Studies of Philosophy, literary science and linguistics at Université Paris VIII (1977-1979) and of German Literature, Greek and Philosophy at Freiburg University (1979-1984), Ph. D. In German Literature in Freiburg (1986)
10/1988 – 06/1991
- Scientific Librarian at Hamburg State and University Library (Staats- und Universitätsbibliothek Hamburg) (10/1988 – 08/1992)
- Director of the Norddeutscher Bibliotheksverbund / Hamburg (library network for the federal states Bremen, Hamburg, Schleswig-Holstein and Mecklenburg-Vorpommern) and of the GBV library network center in Goettingen (09/1992-06/1997)
- Consultant and Product Manager for Pica/Netherlands, mainly for the implementation of Pica’s central system for French university libraries (« Système Universitaire de Documentation », SUD/Abes) (07/1997 – 11/2000)
- Deputy Director of the Computing Center of Hamburg University (RRZ) (12/2000 – 03/2008)
- Professor for Library and Information Science at Humboldt University / Berlin (04/2008 – 02/2013)
Professor at Leuven University, Belgium and Managing Dirctor of KU Leuven‘s University Library
Areas of Research Interest:
De-Construction of the ‚document‘ concept in the context of the WWW, text and interpretation on the Web, Linked Data based contextualisation methods and their use in the Digital Humanities
Objects, Context and Interpretation: Digitized and Digital Cultural Heritage on the Web
Humanities scholars have traditionally been working on cultural heritage corpora: collections of text, images, sound and other material that were subject to scholarly study and interpretation. This central activity of building, studying and interpretation of humanities corpora today is increasingly transposed to a digital, web based environment, with digitized representations of cultural heritage objects and born digital ones as well as digital equivalents of traditional research methods as essential constituents for Digital Humanist‘s work on Cultural Heritage. In this context, digitization in the sense of creating digital representations of cultural heritage is more than just emulating the analog object and its attributes in a digital environment: the process of digitisation can only be understood and made sustainable as part of the scholarly interpretation activity, which in turn determines the extent of context we need to keep together with a given object to enable known as well as future, not yet known interpretations of this object.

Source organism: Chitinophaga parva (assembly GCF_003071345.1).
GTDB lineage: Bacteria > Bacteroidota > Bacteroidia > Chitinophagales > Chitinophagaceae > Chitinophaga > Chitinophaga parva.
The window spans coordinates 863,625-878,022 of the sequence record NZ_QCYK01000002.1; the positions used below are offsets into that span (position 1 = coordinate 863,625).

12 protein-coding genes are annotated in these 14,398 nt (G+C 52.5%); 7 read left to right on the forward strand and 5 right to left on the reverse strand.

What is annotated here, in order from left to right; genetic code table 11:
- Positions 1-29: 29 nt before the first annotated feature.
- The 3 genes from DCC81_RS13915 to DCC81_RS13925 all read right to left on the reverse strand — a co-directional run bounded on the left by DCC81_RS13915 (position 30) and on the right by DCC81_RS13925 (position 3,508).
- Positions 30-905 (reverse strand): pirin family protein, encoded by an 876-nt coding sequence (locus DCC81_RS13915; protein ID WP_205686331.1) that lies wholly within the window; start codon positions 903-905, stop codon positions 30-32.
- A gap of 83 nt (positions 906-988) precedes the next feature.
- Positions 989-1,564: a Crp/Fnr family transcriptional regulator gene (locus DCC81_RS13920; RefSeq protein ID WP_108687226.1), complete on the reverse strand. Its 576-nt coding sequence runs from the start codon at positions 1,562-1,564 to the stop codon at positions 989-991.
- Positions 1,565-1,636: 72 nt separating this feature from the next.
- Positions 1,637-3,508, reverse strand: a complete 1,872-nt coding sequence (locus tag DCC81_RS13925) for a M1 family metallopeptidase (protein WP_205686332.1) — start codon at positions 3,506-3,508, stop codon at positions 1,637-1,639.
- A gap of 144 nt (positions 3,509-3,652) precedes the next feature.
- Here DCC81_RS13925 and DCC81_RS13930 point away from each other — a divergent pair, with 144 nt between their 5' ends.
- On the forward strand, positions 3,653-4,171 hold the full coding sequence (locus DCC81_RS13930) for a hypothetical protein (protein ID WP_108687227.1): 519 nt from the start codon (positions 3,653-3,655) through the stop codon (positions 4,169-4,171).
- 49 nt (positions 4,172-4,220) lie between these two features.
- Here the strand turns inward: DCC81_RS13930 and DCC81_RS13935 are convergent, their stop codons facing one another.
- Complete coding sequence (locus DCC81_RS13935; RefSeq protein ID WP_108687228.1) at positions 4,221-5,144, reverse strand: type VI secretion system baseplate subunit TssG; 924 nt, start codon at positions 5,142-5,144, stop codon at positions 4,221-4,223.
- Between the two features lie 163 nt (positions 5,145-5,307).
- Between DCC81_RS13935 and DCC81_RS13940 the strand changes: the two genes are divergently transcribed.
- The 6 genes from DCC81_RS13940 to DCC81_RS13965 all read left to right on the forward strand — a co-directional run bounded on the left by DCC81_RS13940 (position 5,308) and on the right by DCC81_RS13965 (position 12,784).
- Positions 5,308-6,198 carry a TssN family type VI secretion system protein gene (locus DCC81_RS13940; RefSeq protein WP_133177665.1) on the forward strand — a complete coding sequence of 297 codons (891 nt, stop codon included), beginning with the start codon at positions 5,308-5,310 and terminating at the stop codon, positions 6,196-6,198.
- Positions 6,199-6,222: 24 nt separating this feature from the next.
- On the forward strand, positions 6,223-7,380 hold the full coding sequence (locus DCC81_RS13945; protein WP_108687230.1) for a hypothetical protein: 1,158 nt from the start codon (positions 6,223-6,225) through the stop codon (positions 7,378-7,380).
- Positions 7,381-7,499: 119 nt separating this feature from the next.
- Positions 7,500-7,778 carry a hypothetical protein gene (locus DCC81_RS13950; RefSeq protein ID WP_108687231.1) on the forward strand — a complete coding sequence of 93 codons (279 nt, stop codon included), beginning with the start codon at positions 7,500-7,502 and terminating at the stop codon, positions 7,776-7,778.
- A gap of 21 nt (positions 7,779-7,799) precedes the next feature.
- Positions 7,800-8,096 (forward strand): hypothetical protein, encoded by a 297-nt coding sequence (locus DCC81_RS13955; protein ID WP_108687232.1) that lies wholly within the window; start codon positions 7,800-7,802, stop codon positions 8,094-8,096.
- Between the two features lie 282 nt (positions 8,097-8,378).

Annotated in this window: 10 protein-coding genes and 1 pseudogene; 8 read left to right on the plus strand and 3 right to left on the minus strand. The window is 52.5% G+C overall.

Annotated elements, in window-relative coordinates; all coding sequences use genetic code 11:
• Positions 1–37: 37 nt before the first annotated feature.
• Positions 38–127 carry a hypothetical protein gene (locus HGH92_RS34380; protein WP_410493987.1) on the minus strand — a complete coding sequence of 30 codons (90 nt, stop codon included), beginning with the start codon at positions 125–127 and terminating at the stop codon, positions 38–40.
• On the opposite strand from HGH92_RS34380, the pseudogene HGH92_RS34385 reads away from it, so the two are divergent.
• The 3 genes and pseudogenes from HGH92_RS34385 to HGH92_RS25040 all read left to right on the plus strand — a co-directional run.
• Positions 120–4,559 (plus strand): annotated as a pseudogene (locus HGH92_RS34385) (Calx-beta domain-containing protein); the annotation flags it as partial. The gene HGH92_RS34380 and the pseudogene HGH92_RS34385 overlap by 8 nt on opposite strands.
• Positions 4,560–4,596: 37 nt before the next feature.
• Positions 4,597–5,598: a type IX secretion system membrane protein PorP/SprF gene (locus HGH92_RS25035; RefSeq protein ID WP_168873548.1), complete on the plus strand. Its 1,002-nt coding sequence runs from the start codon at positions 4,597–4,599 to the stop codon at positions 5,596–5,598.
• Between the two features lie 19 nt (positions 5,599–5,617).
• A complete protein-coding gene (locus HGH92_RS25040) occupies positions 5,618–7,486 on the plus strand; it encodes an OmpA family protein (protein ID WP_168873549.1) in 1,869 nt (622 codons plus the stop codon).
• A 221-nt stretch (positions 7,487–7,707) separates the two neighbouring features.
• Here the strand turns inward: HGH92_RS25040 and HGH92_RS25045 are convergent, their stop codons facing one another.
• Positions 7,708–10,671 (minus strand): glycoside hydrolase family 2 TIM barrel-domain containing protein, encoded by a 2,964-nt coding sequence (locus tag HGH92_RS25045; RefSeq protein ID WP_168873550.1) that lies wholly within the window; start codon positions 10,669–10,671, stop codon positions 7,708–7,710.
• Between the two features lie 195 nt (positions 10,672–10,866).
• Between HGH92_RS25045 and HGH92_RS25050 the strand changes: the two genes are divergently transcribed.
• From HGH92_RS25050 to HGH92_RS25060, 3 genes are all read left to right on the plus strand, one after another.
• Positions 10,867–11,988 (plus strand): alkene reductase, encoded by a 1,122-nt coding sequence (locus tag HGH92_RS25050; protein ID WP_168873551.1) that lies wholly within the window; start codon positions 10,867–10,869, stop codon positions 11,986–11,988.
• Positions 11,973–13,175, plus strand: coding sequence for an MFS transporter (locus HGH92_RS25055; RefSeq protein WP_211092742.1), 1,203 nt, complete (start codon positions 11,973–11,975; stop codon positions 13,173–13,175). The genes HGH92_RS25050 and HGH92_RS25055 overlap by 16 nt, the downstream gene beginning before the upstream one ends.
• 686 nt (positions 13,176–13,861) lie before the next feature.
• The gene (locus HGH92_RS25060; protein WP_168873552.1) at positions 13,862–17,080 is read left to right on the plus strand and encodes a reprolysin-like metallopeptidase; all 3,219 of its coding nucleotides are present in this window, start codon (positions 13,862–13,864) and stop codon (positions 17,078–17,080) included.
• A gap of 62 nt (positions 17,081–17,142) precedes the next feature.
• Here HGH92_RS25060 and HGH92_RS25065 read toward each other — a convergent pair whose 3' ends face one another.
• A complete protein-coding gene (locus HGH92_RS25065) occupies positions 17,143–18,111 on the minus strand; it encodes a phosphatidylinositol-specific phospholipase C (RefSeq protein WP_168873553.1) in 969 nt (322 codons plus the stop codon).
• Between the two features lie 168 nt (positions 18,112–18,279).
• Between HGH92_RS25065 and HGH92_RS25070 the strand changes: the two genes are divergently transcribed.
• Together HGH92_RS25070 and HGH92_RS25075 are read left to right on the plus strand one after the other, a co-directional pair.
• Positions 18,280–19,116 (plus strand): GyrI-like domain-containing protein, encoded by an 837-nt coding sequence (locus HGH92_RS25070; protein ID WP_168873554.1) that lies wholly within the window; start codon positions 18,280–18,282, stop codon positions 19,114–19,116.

Understood this way, digitisation is definitely more than just creating a digital rendition of cultural heritage: it is about creating a new kind of digital cultural heritage enabling scholarly activities and interaction that were not possible in the analog domain, and be it just, for example, the digital annotation of a digitised medieval manuscript – a kind of scholarly interaction with the object of study that was strictly excluded in the traditional, analog domain!
As a consequence, it might be wise to substantially reconsider the status of digitisation activities: in the context of the Digital Humanities they are much more than just low level preservation activities but rather the enablers of eScholarship in building digital corpora and contextualising these in such a way as to facilitate scholarly operations. Therefore, this activity cannot simply delegated to the libraries (although they have an important role to play here), nor can it be outsourced to commercial players: work to be done here would have to be executed by digital scholars and librarians in close co-operation and is key for Digital Humanities happening at all. As an aside: leaving digitisation to the member states as in the past is a very bad solution, too, as it has resulted in the disparities that can still easily be observed when doing analyses of proprtional scale on Europeana per member state! A clear, EC driven political and funding priority for digitisation in a holistic view thus appears to be an absolute priority within Horizon 2020, including the related activities for contextualisation and ontology building.